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Am J Med Genet A. 2017 Jan;173(1):264-267. doi: 10.1002/ajmg.a.37999. Epub 2016 Oct 18.

Smith-Kingsmore syndrome: A third family with the MTOR mutation c.5395G>A p.(Glu1799Lys) and evidence for paternal gonadal mosaicism.

Author information

1
Institute of Human Genetics, University Medical Center Göttingen, Göttingen, Germany.
2
Genetikum, Neu-Ulm, Germany.
3
Cologne Center for Genomics, University of Cologne, Cologne, Germany.
4
Institute of Human Genetics, University of Cologne, Cologne, Germany.
5
Institute of Human Genetics, University Hospital Düsseldorf, Düsseldorf, Germany.

Abstract

Heterozygous germline mutations in MTOR have been shown to underlie Smith-Kingsmore syndrome, a rare autosomal dominant syndrome characterized by macrocephaly, developmental delay, and dysmorphic facial features. Recently, two unrelated families with the MTOR mutation, c.5395G>A p.(Glu1799Lys), were reported. Here, we describe siblings from a non-consanguineous German family in whom we identified the same heterozygous missense mutation in MTOR. Remarkably, in all reported families with Smith-Kingsmore syndrome and the MTOR c.5395G>A mutation, including the family described herein, healthy parents of recurrently affected children do not have detectable levels of the mutation in tested tissues, lending credence to gonadal mosaicism as the underlying mechanism. Furthermore, the glutamic acid at position 1799 was shown to present a recurrent somatic mutation site in several cancers, including colon cancer, pointing to a somatic mutational hotspot in MTOR. Importantly, we highlight the occurrence of multiple intestinal polyps in the older sibling. Further patients are required to establish definitively whether polyp formation forms part of the SKS clinical spectrum.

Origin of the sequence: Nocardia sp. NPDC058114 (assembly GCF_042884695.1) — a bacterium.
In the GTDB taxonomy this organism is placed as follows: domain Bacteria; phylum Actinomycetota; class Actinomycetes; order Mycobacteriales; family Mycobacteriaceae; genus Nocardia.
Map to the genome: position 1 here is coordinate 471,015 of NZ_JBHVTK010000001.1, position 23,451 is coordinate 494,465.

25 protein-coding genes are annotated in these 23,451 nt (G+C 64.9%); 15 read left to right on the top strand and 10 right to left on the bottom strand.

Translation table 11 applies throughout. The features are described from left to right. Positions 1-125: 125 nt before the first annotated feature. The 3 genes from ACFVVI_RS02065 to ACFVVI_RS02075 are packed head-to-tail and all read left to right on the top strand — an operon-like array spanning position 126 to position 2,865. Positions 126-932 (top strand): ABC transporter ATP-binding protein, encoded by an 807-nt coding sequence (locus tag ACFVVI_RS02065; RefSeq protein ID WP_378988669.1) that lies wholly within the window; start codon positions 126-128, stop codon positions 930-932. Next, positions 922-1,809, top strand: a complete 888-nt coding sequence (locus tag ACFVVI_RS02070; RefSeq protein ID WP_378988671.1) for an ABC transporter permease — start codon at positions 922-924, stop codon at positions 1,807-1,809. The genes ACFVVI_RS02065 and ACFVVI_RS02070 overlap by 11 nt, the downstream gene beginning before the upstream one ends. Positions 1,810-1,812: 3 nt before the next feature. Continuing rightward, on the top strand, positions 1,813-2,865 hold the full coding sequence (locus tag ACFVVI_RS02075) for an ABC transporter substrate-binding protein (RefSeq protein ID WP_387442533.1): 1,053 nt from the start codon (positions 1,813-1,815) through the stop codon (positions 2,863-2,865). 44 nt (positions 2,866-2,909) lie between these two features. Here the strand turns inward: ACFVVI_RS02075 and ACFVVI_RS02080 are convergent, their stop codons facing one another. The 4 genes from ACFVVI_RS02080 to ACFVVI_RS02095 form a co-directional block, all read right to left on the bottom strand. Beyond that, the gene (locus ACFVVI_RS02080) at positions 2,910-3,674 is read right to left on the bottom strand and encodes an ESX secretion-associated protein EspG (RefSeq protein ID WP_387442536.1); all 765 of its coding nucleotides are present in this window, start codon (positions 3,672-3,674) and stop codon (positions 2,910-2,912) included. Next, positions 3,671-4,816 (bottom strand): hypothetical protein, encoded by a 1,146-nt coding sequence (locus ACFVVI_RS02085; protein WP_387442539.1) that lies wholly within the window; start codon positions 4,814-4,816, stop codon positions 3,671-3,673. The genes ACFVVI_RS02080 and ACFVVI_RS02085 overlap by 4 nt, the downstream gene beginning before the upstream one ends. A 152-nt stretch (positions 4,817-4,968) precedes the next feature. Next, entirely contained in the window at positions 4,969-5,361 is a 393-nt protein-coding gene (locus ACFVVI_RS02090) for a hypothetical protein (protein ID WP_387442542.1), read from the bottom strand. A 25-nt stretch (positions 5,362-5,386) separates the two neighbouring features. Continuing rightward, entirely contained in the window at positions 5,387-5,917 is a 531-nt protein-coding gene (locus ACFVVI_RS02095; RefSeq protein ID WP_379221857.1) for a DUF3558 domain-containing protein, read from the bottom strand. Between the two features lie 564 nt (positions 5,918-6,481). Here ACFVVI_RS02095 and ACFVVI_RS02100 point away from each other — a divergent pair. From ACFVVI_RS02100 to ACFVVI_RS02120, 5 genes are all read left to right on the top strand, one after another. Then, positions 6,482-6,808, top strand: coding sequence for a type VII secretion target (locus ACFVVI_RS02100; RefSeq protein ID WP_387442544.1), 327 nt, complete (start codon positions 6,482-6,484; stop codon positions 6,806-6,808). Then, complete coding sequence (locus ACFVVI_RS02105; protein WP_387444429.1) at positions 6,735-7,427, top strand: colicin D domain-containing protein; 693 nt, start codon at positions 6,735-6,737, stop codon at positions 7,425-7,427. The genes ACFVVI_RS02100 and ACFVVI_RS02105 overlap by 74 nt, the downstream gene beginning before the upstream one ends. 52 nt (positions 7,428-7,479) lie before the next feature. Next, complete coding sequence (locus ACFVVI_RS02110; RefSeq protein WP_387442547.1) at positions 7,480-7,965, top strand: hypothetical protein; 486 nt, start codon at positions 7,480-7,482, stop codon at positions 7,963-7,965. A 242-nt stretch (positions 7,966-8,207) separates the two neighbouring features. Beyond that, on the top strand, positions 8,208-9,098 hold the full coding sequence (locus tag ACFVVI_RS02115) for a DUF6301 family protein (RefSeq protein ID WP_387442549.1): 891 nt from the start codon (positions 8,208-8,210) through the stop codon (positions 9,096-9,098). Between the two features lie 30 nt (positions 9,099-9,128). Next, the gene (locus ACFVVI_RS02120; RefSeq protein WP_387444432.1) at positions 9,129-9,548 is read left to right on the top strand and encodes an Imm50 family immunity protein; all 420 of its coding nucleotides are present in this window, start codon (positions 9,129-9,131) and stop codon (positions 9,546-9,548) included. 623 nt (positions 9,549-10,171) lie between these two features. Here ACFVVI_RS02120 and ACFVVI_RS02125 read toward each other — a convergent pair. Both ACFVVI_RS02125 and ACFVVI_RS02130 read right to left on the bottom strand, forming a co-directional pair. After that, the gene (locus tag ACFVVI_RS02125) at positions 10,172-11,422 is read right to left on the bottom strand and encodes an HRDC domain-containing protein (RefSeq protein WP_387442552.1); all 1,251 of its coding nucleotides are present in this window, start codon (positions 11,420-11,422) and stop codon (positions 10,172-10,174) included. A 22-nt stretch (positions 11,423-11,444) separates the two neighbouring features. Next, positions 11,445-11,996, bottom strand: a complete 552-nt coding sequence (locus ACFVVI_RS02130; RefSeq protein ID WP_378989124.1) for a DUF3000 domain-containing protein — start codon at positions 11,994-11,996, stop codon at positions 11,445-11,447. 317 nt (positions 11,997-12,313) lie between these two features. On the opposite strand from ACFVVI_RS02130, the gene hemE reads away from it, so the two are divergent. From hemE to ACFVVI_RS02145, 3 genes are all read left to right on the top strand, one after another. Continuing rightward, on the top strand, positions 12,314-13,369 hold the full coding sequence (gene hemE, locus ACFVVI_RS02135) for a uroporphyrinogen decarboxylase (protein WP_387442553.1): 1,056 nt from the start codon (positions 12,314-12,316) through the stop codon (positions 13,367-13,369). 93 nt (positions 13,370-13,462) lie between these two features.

KEYWORDS:

MTOR; Smith-Kingsmore syndrome; macrocephaly; p.Glu1799 somatic hotspot

PMID:
27753196
DOI:
10.1002/ajmg.a.37999
[Indexed for MEDLINE]

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